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Original Issue

New names among the No-Names

His WFL-depleted offense is no longer Coach Don Shula's big worry. Now six defenders are hurt, but Miami goes marching on

Coach Don Shula of the Dolphins is a decent sort of guy. He is kind to animals, polite to strangers, does not yell at his wife and kids and pulls his team off the practice field on those autumn afternoons when the Miami sky begins blinking on and off as if a giant fluorescent tube has gone haywire above the dark clouds. Shula does not particularly care for electrical storms; not only do they scare him, but they remind him of the shocking number of Dolphins who have been zapped by injuries almost as if they had been struck by lightning. Those bolts from the gray have hit with particularly disheartening accuracy at his No-Name Defense. And worst of all for Shula, it was the defense that was supposed to keep the Dolphins solid while he tried to figure out how to replace WFL defectors Larry Csonka, Jim Kiick and Paul Warfield on the offensive unit.

But before Shula was even able to take a good look at his new offense—Zot!—All-AFC Defensive End Bill Stanfill was hit on the head in Miami's first exhibition game when he and the Dolphins' other defensive end, Vern Den Herder, tried to tackle a runner who was not there anymore and ended up butting helmets. Stanfill missed the rest of the exhibition season with a pinched nerve in his neck. It loosened up enough for him to play in Miami's first two regular-season games—a tough 31-21 loss to Oakland and an uneasy 22-14 win over hapless New England—but on the morning before the team left for last week's game at Green Bay, he woke up to find his neck about as limber as a redwood. He watched the Dolphins' lopsided 31-7 victory on television from a hospital room.

Zap! In a later exhibition, All-NFL Free Safety Jake Scott suffered a shoulder separation and aggravated an old knee injury. He too missed the rest of the exhibition season, and although he started at Green Bay, there is some doubt as to how strong his knee actually is.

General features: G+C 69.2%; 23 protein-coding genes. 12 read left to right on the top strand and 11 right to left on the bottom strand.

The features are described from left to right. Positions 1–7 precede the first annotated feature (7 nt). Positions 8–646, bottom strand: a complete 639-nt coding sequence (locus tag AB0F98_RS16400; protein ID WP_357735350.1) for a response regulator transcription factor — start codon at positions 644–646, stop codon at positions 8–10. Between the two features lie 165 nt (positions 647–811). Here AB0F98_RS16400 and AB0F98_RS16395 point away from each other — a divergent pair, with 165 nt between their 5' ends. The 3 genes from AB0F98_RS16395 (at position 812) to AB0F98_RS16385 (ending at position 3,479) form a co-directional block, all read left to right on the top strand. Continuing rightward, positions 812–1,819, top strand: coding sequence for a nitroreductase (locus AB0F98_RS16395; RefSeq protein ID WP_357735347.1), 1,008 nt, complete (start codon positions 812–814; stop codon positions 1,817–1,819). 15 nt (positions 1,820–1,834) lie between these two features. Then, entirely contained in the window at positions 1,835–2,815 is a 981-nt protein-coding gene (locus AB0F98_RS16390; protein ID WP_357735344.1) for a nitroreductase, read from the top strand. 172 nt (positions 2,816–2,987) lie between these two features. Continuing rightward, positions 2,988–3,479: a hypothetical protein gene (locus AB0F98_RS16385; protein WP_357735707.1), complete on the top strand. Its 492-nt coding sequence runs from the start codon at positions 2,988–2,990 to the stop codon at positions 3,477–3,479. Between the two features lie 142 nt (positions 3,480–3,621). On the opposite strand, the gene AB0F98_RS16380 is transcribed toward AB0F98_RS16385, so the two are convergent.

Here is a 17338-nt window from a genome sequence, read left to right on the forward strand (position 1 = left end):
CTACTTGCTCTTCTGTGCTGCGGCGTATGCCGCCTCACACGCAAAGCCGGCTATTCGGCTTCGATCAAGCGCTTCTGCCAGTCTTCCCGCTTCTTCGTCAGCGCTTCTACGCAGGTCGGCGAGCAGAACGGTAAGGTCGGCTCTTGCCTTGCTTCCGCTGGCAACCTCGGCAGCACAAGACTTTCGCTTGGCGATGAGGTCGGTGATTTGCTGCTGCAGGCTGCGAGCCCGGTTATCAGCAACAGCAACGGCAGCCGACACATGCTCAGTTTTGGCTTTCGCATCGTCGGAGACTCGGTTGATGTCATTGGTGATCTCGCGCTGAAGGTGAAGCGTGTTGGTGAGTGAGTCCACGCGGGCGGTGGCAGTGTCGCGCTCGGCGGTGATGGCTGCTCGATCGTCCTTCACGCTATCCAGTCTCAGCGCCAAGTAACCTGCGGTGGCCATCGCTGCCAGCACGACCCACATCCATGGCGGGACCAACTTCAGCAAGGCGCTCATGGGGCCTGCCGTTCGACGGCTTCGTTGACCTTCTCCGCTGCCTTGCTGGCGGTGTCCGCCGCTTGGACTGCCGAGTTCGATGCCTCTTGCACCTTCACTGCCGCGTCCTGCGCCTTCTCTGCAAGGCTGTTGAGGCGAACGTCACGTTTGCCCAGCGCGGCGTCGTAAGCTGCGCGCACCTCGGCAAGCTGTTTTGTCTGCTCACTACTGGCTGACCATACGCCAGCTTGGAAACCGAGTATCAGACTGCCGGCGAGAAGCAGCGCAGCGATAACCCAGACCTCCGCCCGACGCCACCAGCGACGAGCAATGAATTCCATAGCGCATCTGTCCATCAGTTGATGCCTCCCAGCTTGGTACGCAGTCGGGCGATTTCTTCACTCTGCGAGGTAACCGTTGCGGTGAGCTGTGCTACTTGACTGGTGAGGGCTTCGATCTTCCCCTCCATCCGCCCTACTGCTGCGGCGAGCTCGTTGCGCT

Then—Zak!—Strong Safety Dick Anderson also injured a knee and was sidelined for the season. Zonk! Defensive Captain Nick Buoniconti was hit on the thumb in seven different places. (He has big thumbs.) He is out for the season. Zop! Tackle Manny Fernandez, the spiritual leader of the defensive line, sustained a sprained ankle in the final exhibition game and will not play for a few more weeks. Zam! In the same game, the other defensive tackle, Bob Heinz, was hit on a knee. He is finished for the year.

In sum, those injuries meant that Shula had to begin the season without five veteran defensive starters. Suddenly, Miami's defense, not its offense, was his primary concern. The Dolphins could depend on good quarterbacking by Bob Griese and they had three runners, Mercury Morris, Don Nottingham and Norm Bulaich, who looked as if they would make the departures of Csonka and Kiick less painful than first anticipated. In fact, only the search for a wide receiver to replace Warfield has not gone well. One candidate, Mel Baker, suddenly turned up with fingers that seemed to be coated with STP, and Shula promptly traded him. Another, Rookie Morris Owens, hurt a thigh in practice last week and was put on the injured reserve list. That left only semifit Nat Moore (bruised big toe), Howard Twilley (mending hamstring) and Rookie Fred Solomon, a speedy former college quarterback at Tampa. Even though he hauled in a 58-yard pass for a touchdown against the Packers, Solomon still might be more comfortable throwing the ball than catching it.

With its lack of good receivers and with Griese in an uncharacteristic slump (he threw seven interceptions in the Dolphins' first two games), Miami was forced to rely on its familiar game plan of three yards and a cloud of Poly-Turf. But even without Csonka, those old tactics were working well enough, particularly when Nottingham ran for 120 yards in 16 carries against the Patriots.